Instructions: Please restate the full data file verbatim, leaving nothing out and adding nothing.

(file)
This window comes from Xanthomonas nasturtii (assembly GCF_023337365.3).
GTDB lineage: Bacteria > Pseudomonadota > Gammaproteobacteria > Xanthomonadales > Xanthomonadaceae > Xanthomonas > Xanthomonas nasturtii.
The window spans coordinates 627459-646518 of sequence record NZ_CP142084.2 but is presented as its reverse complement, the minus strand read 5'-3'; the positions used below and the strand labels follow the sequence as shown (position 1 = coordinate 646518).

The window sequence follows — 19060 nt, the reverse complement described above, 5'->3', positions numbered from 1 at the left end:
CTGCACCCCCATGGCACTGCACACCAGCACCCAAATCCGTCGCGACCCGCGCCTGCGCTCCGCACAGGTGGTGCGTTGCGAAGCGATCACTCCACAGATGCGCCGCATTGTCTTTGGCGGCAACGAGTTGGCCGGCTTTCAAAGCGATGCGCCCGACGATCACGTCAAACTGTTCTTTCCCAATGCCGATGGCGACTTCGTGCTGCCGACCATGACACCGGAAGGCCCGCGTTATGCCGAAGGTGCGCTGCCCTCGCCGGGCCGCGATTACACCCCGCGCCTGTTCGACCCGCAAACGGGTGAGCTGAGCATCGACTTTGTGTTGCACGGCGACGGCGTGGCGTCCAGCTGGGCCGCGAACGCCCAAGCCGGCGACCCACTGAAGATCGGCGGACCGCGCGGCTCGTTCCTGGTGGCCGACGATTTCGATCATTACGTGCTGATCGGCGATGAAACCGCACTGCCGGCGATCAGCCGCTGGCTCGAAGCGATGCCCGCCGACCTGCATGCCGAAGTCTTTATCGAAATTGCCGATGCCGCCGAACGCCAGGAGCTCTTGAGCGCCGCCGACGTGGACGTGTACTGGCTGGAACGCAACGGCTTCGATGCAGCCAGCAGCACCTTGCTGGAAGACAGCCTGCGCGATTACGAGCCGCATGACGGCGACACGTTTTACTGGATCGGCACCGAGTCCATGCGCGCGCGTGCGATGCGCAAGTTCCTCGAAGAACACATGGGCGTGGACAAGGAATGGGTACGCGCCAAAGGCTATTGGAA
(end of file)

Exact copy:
This window comes from Xanthomonas nasturtii (assembly GCF_023337365.3).
GTDB lineage: Bacteria > Pseudomonadota > Gammaproteobacteria > Xanthomonadales > Xanthomonadaceae > Xanthomonas > Xanthomonas nasturtii.
The window spans coordinates 627459-646518 of sequence record NZ_CP142084.2 but is presented as its reverse complement, the minus strand read 5'-3'; the positions used below and the strand labels follow the sequence as shown (position 1 = coordinate 646518).

The window sequence follows — 19060 nt, the reverse complement described above, 5'->3', positions numbered from 1 at the left end:
CTGCACCCCCATGGCACTGCACACCAGCACCCAAATCCGTCGCGACCCGCGCCTGCGCTCCGCACAGGTGGTGCGTTGCGAAGCGATCACTCCACAGATGCGCCGCATTGTCTTTGGCGGCAACGAGTTGGCCGGCTTTCAAAGCGATGCGCCCGACGATCACGTCAAACTGTTCTTTCCCAATGCCGATGGCGACTTCGTGCTGCCGACCATGACACCGGAAGGCCCGCGTTATGCCGAAGGTGCGCTGCCCTCGCCGGGCCGCGATTACACCCCGCGCCTGTTCGACCCGCAAACGGGTGAGCTGAGCATCGACTTTGTGTTGCACGGCGACGGCGTGGCGTCCAGCTGGGCCGCGAACGCCCAAGCCGGCGACCCACTGAAGATCGGCGGACCGCGCGGCTCGTTCCTGGTGGCCGACGATTTCGATCATTACGTGCTGATCGGCGATGAAACCGCACTGCCGGCGATCAGCCGCTGGCTCGAAGCGATGCCCGCCGACCTGCATGCCGAAGTCTTTATCGAAATTGCCGATGCCGCCGAACGCCAGGAGCTCTTGAGCGCCGCCGACGTGGACGTGTACTGGCTGGAACGCAACGGCTTCGATGCAGCCAGCAGCACCTTGCTGGAAGACAGCCTGCGCGATTACGAGCCGCATGACGGCGACACGTTTTACTGGATCGGCACCGAGTCCATGCGCGCGCGTGCGATGCGCAAGTTCCTCGAAGAACACATGGGCGTGGACAAGGAATGGGTACGCGCCAAAGGCTATTGGAA